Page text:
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Vaccination: is it all good?

Aziz, Jazli and Rahman, Mohammad Tariqur (2010) Vaccination: is it all good? In: 3rd International Conference on Advancement in Science and Technology (iCAST) 2010, 27-29 November 2010, Vistana Hotel, Kuantan, Pahang.

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Abstract

Vaccination has been practiced for hundreds of years, dating back to the 17th century. Throughout history, the mechanisms of vaccination have been studied, refined and improved into what we know vaccination to be today. However, the overall effect of vaccination may have on the homeostasis of the human immune system remains elusive. Vaccination affects several parameters of the immune system, such as antibody concentration, lymphocyte proliferation and cytokine profiles. This study reviewed reports on vaccination efficiency trials and/or studies in general. Thus the study provides a novel view on the practice of Vaccination has been practiced for hundreds of years, dating back to the 17th century. Throughout history, the mechanisms of vaccination have been studied, refined and improved into what we know vaccination to be today. However, the overall effect of vaccination may have on the homeostasis of the human immune system remains elusive. Vaccination affects several parameters of the immune system, such as antibody concentration, lymphocyte proliferation and cytokine profiles. This study reviewed reports on vaccination efficiency trials and/or studies in general. Vaccination has been practiced for hundreds of years, dating back to the 17th century. Throughout history, the mechanisms of vaccination have been studied, refined and improved into what we know vaccination to be today. However, the overall effect of vaccination may have on the homeostasis of the human immune system remains elusive. Vaccination affects several parameters of the immune system, such as antibody concentration, lymphocyte proliferation and cytokine profiles. This study reviewed reports on vaccination efficiency trials and/or studies in general. Vaccination has been practiced for hundreds of years, dating back to the 17th century. Throughout history, the mechanisms of vaccination have been studied, refined and improved into what we know vaccination to be today. However, the overall effect of vaccination may have on the homeostasis of the human immune system remains elusive. Vaccination affects several parameters of the immune system, such as antibody concentration, lymphocyte proliferation and cytokine profiles. This study reviewed reports on vaccination efficiency trials and/or studies in general. Thus the study provides a novel view on the practice of vaccination and the possible impact it may have on the homeostasis of the immune system. It was observed from the reviewed literature that vaccination can cause an increase in the concentration of total antibody and igG as high as 2.4% and 4.6% respectively. These values are found to be excessive when compared to the minimum protective levels reported which will confer immunity against respective infectious diseases. The high levels of antibodies in circulation may lead to hyperproteinaemia, which may in turn affect blood viscosity, serum sodium, osmolality and the serum osmolar gap. To prevent unwanted post-vaccination adverse effects from happening, a controlled and balanced vaccination practice is required. This balance can be achieved if the immune status of an individual is assessed properly. This also give appropriate emphasis and attention to transfer of maternal antibodies during breastfeeding that helps to minimize the risk of infectious disease and chances of an individual to get infection of a certain infection. Furthermore vaccination program should be designed to mimic natural immune responses to infection.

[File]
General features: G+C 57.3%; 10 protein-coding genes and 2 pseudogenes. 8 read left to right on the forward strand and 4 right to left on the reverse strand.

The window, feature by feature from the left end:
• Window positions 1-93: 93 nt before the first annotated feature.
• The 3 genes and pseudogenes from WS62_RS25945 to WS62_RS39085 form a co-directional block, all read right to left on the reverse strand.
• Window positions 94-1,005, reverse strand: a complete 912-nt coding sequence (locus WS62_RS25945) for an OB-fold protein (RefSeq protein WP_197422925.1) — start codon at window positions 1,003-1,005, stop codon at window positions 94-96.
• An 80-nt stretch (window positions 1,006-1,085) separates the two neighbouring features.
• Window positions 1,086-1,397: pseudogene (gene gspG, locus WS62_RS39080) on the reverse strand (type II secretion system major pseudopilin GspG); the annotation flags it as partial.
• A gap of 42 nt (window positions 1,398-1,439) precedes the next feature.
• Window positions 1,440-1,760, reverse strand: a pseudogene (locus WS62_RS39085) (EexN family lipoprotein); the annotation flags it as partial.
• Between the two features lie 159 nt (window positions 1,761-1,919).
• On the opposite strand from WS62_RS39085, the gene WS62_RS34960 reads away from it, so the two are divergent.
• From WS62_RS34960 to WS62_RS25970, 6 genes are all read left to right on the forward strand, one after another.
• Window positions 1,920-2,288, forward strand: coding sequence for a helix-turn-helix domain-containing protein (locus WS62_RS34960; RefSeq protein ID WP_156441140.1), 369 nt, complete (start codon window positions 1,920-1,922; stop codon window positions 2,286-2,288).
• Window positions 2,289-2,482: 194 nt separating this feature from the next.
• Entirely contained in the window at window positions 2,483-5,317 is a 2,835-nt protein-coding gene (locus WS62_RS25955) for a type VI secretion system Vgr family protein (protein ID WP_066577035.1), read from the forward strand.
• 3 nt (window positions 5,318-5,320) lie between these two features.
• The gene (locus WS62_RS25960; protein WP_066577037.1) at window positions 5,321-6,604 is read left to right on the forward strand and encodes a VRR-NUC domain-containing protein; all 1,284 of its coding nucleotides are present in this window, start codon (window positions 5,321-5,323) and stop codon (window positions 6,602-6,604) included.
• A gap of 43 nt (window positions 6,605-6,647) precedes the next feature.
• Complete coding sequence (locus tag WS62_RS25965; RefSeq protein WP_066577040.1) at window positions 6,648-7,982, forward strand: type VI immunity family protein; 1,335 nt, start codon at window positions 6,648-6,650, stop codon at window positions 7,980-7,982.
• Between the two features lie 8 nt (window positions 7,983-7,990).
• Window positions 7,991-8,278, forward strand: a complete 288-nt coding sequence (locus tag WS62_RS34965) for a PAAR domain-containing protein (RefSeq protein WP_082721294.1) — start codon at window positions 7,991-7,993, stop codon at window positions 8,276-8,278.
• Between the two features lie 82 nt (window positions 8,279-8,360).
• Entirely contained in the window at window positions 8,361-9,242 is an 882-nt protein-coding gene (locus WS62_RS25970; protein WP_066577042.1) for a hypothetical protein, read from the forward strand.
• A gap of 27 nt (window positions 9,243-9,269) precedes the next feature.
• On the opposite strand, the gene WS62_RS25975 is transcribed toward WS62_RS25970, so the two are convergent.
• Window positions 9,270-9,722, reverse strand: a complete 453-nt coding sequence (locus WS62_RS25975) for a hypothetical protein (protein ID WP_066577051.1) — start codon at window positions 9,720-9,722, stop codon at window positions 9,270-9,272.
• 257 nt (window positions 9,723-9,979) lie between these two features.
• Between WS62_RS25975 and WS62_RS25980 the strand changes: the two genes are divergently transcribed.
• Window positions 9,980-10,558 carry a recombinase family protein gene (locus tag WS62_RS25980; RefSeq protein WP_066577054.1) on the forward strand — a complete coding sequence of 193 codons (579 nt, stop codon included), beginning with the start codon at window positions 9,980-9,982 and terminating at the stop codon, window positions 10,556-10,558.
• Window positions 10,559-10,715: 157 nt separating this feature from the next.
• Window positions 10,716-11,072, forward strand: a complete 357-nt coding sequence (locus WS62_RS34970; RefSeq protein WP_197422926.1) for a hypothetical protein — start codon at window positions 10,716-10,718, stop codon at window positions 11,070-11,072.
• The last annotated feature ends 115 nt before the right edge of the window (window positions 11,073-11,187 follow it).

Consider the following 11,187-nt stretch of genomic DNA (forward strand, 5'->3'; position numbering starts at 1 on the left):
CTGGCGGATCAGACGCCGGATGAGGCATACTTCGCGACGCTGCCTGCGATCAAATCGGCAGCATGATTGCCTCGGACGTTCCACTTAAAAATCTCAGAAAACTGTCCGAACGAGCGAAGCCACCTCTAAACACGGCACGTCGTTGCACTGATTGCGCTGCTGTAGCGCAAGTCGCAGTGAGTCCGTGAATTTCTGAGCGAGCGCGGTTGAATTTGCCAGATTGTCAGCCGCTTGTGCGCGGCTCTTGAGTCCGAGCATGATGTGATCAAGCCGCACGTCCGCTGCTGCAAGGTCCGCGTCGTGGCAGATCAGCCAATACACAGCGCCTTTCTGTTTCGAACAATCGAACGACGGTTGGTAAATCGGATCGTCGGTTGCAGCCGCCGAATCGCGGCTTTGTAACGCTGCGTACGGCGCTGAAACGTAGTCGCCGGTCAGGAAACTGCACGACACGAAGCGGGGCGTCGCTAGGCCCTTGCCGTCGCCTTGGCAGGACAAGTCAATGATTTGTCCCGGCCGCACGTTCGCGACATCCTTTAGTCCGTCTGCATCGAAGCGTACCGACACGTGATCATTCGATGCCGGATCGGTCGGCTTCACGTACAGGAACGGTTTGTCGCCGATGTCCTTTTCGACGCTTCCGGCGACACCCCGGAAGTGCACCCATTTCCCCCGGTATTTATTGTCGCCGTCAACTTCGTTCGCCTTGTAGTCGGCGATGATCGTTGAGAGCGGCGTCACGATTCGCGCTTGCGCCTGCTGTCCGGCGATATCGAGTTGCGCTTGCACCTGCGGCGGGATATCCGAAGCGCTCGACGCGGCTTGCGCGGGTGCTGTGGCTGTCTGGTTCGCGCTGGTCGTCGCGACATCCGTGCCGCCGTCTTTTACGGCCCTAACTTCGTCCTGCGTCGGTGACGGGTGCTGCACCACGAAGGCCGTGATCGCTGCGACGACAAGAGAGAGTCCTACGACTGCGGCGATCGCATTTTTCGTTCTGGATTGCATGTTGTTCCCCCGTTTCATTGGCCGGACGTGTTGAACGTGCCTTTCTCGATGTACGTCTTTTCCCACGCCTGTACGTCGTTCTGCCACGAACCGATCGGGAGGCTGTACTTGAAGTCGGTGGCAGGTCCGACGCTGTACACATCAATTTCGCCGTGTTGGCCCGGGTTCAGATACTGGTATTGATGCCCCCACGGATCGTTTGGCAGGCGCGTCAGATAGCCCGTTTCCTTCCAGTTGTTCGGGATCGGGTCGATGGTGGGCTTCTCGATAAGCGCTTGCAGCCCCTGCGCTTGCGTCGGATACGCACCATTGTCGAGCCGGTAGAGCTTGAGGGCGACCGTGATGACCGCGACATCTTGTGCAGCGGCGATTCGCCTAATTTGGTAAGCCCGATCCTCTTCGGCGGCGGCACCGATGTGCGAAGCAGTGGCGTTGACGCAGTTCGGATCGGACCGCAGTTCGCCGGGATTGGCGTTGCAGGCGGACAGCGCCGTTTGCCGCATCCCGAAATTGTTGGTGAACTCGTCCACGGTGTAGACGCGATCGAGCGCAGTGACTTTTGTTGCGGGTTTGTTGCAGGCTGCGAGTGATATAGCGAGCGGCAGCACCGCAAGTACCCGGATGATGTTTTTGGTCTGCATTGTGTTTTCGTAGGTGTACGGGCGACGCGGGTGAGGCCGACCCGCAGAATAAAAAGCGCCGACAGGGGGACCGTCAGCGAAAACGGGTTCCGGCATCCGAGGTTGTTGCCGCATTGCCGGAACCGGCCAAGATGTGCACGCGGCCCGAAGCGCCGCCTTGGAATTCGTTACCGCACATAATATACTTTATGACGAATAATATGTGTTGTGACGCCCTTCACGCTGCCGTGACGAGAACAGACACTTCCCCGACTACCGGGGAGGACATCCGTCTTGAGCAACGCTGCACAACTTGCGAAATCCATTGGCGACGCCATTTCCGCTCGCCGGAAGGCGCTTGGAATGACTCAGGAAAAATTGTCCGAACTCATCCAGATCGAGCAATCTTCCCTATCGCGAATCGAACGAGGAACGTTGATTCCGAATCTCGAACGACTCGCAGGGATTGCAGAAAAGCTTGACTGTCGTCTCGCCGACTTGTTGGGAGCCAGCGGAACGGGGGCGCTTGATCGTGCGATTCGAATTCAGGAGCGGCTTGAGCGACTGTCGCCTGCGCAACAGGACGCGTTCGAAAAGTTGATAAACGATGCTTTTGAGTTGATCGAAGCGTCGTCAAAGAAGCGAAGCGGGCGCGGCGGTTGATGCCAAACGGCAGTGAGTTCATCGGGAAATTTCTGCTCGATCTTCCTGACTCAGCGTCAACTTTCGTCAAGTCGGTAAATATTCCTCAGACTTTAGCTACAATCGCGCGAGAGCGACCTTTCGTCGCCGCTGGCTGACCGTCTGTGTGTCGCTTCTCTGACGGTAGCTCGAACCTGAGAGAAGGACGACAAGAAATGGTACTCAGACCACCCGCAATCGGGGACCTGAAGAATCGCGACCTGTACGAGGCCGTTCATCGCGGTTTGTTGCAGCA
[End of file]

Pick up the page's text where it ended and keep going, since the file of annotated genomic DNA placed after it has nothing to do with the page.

Item Type: Conference or Workshop Item (Lecture)
Additional Information: 5128/17095
Subjects: R Medicine > R Medicine (General)
R Medicine > RB Pathology
Kulliyyahs/Centres/Divisions/Institutes: Kulliyyah of Science > Department of Biomedical Science
Depositing User: Ms Rosyidah Taju Rahim
Date Deposited: 04 Feb 2012 20:56
Last Modified: 04 Feb 2012 20:56
URI: http://irep.iium.edu.my/id/eprint/17095

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